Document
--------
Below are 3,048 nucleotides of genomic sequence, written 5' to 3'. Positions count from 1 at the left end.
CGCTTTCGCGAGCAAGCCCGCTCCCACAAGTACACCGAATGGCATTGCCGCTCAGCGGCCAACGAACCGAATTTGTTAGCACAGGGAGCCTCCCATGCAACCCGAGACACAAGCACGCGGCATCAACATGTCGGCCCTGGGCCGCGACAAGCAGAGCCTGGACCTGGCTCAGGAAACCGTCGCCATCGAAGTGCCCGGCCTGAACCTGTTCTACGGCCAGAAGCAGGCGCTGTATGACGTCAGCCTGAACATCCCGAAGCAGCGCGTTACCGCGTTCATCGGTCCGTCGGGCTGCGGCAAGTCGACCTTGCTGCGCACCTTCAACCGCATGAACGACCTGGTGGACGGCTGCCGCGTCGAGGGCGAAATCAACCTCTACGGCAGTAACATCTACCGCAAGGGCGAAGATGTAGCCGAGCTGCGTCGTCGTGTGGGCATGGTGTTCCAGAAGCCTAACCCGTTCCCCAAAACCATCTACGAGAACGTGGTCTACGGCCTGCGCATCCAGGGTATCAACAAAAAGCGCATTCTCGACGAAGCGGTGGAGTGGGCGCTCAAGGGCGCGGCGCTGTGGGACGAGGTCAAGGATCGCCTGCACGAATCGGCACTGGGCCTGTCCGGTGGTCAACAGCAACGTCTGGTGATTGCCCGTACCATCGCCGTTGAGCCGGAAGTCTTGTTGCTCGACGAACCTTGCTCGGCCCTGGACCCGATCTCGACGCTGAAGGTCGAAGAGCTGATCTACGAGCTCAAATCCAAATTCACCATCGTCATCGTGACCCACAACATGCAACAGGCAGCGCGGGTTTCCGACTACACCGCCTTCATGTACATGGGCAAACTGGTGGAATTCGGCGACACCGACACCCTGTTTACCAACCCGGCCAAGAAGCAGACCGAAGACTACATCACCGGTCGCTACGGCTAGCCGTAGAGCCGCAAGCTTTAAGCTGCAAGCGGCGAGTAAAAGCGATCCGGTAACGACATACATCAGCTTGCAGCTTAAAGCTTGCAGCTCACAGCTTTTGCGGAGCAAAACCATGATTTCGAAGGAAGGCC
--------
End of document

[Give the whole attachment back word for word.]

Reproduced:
Below are 3,048 nucleotides of genomic sequence, written 5' to 3'. Positions count from 1 at the left end.
CGCTTTCGCGAGCAAGCCCGCTCCCACAAGTACACCGAATGGCATTGCCGCTCAGCGGCCAACGAACCGAATTTGTTAGCACAGGGAGCCTCCCATGCAACCCGAGACACAAGCACGCGGCATCAACATGTCGGCCCTGGGCCGCGACAAGCAGAGCCTGGACCTGGCTCAGGAAACCGTCGCCATCGAAGTGCCCGGCCTGAACCTGTTCTACGGCCAGAAGCAGGCGCTGTATGACGTCAGCCTGAACATCCCGAAGCAGCGCGTTACCGCGTTCATCGGTCCGTCGGGCTGCGGCAAGTCGACCTTGCTGCGCACCTTCAACCGCATGAACGACCTGGTGGACGGCTGCCGCGTCGAGGGCGAAATCAACCTCTACGGCAGTAACATCTACCGCAAGGGCGAAGATGTAGCCGAGCTGCGTCGTCGTGTGGGCATGGTGTTCCAGAAGCCTAACCCGTTCCCCAAAACCATCTACGAGAACGTGGTCTACGGCCTGCGCATCCAGGGTATCAACAAAAAGCGCATTCTCGACGAAGCGGTGGAGTGGGCGCTCAAGGGCGCGGCGCTGTGGGACGAGGTCAAGGATCGCCTGCACGAATCGGCACTGGGCCTGTCCGGTGGTCAACAGCAACGTCTGGTGATTGCCCGTACCATCGCCGTTGAGCCGGAAGTCTTGTTGCTCGACGAACCTTGCTCGGCCCTGGACCCGATCTCGACGCTGAAGGTCGAAGAGCTGATCTACGAGCTCAAATCCAAATTCACCATCGTCATCGTGACCCACAACATGCAACAGGCAGCGCGGGTTTCCGACTACACCGCCTTCATGTACATGGGCAAACTGGTGGAATTCGGCGACACCGACACCCTGTTTACCAACCCGGCCAAGAAGCAGACCGAAGACTACATCACCGGTCGCTACGGCTAGCCGTAGAGCCGCAAGCTTTAAGCTGCAAGCGGCGAGTAAAAGCGATCCGGTAACGACATACATCAGCTTGCAGCTTAAAGCTTGCAGCTCACAGCTTTTGCGGAGCAAAACCATGATTTCGAAGGAAGGCC